The laconic, Italian-accented reply: "Experience."

And I've said the same thing. At one of the hospitals my anesthesia group serves, we teach EMTs and paramedic students about intubation. When they really can't see the vocal cords or can't place the breathing tube in the trachea, I quickly step in and complete the procedure, and often I'm asked, "How did you know how to adjust that so you could get it in?" The answer truly is experience. I always tell the paramedic students it took me HUNDREDS of airways (as in, intubating 3-4 times a day for 2-3 months) to feel really comfortable with the "straightforward" ones, and hundreds more to feel I had the ability to tackle a challenging one.

Once in the ICU during my residency the surgeon in charge watched me do one of those God-help-me intubations, and while I was doing it he asked, "Can you see anything?" The answer was no, but I asked him to hand me the tube anyway. It went in. "Lucky," he said. Maybe, but the more I learn and the more experience I have, the luckier I seem to be. Yet never "lucky" to feel smug about intubating people. If I've learned anything in my line of work, it's respect for the airway!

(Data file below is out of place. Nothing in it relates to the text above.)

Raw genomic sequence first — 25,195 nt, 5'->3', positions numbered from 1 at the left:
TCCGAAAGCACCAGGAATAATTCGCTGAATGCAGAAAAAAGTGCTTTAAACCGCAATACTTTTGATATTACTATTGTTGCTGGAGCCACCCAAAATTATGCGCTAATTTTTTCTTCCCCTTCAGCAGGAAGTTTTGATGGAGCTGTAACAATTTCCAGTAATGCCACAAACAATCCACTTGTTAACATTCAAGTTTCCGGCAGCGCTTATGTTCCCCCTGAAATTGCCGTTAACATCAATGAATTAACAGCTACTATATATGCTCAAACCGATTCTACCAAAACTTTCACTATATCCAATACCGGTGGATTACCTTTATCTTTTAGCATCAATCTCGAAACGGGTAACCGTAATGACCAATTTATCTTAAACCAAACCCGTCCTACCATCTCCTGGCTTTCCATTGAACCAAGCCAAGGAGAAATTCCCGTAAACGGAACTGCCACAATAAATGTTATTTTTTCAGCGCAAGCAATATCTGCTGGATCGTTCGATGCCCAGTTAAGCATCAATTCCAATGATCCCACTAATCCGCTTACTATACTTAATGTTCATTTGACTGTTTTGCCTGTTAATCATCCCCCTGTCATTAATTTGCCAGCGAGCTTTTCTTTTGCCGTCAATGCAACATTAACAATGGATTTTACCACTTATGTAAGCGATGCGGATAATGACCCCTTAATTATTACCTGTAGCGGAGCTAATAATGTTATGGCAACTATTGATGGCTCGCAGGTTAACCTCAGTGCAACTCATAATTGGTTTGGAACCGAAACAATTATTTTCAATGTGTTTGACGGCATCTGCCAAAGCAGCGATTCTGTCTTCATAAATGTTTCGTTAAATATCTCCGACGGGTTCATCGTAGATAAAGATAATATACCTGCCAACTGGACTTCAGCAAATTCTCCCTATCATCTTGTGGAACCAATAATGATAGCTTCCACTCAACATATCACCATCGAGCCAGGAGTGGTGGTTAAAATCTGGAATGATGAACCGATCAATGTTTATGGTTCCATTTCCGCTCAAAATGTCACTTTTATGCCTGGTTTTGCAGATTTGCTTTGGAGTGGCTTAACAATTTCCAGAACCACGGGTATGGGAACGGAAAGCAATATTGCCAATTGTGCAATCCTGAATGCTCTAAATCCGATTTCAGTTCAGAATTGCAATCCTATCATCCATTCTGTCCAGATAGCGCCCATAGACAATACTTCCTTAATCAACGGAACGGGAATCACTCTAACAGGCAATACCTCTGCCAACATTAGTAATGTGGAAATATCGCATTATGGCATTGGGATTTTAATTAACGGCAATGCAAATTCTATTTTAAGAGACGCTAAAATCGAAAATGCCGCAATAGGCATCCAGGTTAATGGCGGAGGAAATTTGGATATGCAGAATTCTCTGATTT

Just last week at one of the other hospitals we serve, the E.R. doc had a really tough time with the airway, had tried for a while to secure it, but then sent someone to the O.R. to ask me to come and take a look (another long story that would take a separate post to relate). I looked. It was tough. Darn tough. I could easily have missed. But something told me to bend the tube a certain way, and wiggle the laryngoscope just so, and thankfully the tube went in. But no amount of success, at least for me, will make these "scary" airways less caution-worthy. Difficult airways just can't be taken lightly, ever. My heart still quickens a little every time, and I still say a split-second mental prayer over them to help focus my efforts.

But this is all stuff that involves training, learned skills, and practice. Granted, creative acts take work and practice too, but with those, there's that inexplicable element, the mysterious "place" that works of art (and life) come from. How did Ralph Vaughan Williams come up with his Concerto for Oboe and Strings? How did Harper Lee's vision of Calpurnia or Jem come to life so vividly on the page?